The dramatic drop in the cost of genome sequencing, combined with rapidly evolving artificial intelligence, is moving precision medicine into mainstream healthcare.
Sanjay Chikarmane, senior vice president at Illumina, told an briefing at HIMSS17 in Orlando on Monday that the US$100 genome is now in sight.
Illumina is an US company focused on genetics sequencing and analysing big data for biological insights.
The company is also the major partner for the UK Government’s 100k Genome project, providing most of the infrastructure through a £78 million partnership with the Genomics England.
During the briefing, Illumina announced a new partnership with Philips. Illumina will use Philips new genomics AI platform to analyse genomics data, identify key mutations and provide the data into clinical workflows.
IBM’s Watson Health is also working on the AI genomics initiative with Illumina.
“Our mission is to improve human health through sequencing at a massive scale. The first human genome sequenced ten years ago, took years and cost $3 billion,” said Chikarmane. “We can sequence in less than a day and with our latest instrument it already costs less than $1K. We are now on our way to the $100 genome.”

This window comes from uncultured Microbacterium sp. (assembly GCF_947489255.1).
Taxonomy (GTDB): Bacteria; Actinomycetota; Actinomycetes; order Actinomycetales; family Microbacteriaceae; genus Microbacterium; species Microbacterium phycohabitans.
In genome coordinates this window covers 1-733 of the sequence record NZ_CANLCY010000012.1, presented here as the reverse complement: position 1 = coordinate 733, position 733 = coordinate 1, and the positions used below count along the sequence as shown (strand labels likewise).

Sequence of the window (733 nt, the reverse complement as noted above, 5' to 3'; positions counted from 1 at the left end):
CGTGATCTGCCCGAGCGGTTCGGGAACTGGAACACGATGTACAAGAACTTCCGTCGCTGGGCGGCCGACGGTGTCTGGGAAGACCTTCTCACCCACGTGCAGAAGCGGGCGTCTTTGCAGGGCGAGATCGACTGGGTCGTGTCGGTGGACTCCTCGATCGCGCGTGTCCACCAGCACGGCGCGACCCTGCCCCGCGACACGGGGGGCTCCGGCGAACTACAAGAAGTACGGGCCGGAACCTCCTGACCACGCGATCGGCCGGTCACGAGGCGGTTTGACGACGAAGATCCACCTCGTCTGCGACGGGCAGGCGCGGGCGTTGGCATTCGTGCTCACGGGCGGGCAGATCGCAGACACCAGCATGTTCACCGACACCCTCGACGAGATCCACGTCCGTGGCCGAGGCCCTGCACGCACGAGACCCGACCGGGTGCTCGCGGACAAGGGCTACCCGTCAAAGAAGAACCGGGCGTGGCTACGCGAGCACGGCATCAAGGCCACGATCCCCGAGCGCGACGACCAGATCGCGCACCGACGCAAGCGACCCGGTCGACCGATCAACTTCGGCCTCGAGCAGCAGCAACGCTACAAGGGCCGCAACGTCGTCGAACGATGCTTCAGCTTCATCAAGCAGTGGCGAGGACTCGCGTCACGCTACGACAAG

After the briefing, Chikarmane told Digital Health News that he could see the price of DNA sequencing falling below $100 in the future.
“We all know the potential is tremendous, barriers of time and cost have been overcome.”
“But to make it mainstream we have to be able to analyse the data to identify mutations that can be treated, and identify the most effective drugs that can be used to treat patients. And this has to happen in the electronic medical record.”
The ability to analyse the tsunami of genomics data generated is now the greatest barrier to progress, he said.
To interpret the vast amounts of genomics data today requires sophisticated, highly trained bioinformatics specialists.
“It’s the clinical back end and interpretation that is the limiting factor and that’s where AI has such potential.”
“It can currently take 15 hours of a geneticist’s time to interpret one patient DNA sequence,” Chikarmane said.
“This is why it has been the realm of academics so far, using very highly trained geneticists, clearly this is not scalable… how do you bring it to community hospitals? How do you make mainstream? You have to use AI.”
Chikarmane said that genomics has to become embedded in clinical workflows if uptake was to move out of research labs.
“To be mainstream genomics has to be at the point of care and with radiology and pathology reports.”
Back in England, Genomics sequencing in the NHS has been supported through 100k Genome project. In 2014 the Government announced £300 million funding to support 11 Genome centres, which would be expected to sequence 10,000 genome by 2017.
That target was later pushed back to 2018.